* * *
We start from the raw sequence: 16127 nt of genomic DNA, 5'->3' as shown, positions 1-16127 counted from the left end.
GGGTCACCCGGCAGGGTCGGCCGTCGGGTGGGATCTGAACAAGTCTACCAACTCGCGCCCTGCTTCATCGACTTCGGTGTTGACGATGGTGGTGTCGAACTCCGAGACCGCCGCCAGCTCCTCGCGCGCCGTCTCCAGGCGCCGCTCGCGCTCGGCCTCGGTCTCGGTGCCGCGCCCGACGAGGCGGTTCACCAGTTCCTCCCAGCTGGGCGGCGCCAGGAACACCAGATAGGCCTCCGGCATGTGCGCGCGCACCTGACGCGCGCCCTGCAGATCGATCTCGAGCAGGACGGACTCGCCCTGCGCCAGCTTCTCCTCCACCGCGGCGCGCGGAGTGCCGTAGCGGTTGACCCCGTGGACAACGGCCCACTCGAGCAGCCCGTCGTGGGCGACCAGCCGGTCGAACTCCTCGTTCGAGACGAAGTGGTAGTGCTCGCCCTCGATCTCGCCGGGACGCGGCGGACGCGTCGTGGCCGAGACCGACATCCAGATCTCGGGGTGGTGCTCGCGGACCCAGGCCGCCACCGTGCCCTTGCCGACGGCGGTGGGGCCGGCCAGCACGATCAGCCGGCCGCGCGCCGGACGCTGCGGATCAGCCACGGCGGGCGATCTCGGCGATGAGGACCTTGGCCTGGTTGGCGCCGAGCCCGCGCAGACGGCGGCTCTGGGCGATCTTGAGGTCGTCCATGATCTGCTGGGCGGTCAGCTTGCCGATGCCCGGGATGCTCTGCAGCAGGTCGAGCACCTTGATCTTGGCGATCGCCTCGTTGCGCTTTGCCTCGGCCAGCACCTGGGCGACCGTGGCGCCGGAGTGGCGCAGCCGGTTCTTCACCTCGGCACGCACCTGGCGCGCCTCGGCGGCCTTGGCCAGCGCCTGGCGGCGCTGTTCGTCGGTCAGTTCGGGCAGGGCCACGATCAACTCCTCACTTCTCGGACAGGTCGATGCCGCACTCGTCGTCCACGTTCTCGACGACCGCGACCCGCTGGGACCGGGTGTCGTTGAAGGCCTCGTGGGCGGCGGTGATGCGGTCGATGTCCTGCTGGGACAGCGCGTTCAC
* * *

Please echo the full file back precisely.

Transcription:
We start from the raw sequence: 16127 nt of genomic DNA, 5'->3' as shown, positions 1-16127 counted from the left end.
GGGTCACCCGGCAGGGTCGGCCGTCGGGTGGGATCTGAACAAGTCTACCAACTCGCGCCCTGCTTCATCGACTTCGGTGTTGACGATGGTGGTGTCGAACTCCGAGACCGCCGCCAGCTCCTCGCGCGCCGTCTCCAGGCGCCGCTCGCGCTCGGCCTCGGTCTCGGTGCCGCGCCCGACGAGGCGGTTCACCAGTTCCTCCCAGCTGGGCGGCGCCAGGAACACCAGATAGGCCTCCGGCATGTGCGCGCGCACCTGACGCGCGCCCTGCAGATCGATCTCGAGCAGGACGGACTCGCCCTGCGCCAGCTTCTCCTCCACCGCGGCGCGCGGAGTGCCGTAGCGGTTGACCCCGTGGACAACGGCCCACTCGAGCAGCCCGTCGTGGGCGACCAGCCGGTCGAACTCCTCGTTCGAGACGAAGTGGTAGTGCTCGCCCTCGATCTCGCCGGGACGCGGCGGACGCGTCGTGGCCGAGACCGACATCCAGATCTCGGGGTGGTGCTCGCGGACCCAGGCCGCCACCGTGCCCTTGCCGACGGCGGTGGGGCCGGCCAGCACGATCAGCCGGCCGCGCGCCGGACGCTGCGGATCAGCCACGGCGGGCGATCTCGGCGATGAGGACCTTGGCCTGGTTGGCGCCGAGCCCGCGCAGACGGCGGCTCTGGGCGATCTTGAGGTCGTCCATGATCTGCTGGGCGGTCAGCTTGCCGATGCCCGGGATGCTCTGCAGCAGGTCGAGCACCTTGATCTTGGCGATCGCCTCGTTGCGCTTTGCCTCGGCCAGCACCTGGGCGACCGTGGCGCCGGAGTGGCGCAGCCGGTTCTTCACCTCGGCACGCACCTGGCGCGCCTCGGCGGCCTTGGCCAGCGCCTGGCGGCGCTGTTCGTCGGTCAGTTCGGGCAGGGCCACGATCAACTCCTCACTTCTCGGACAGGTCGATGCCGCACTCGTCGTCCACGTTCTCGACGACCGCGACCCGCTGGGACCGGGTGTCGTTGAAGGCCTCGTGGGCGGCGGTGATGCGGTCGATGTCCTGCTGGGACAGCGCGTTCAC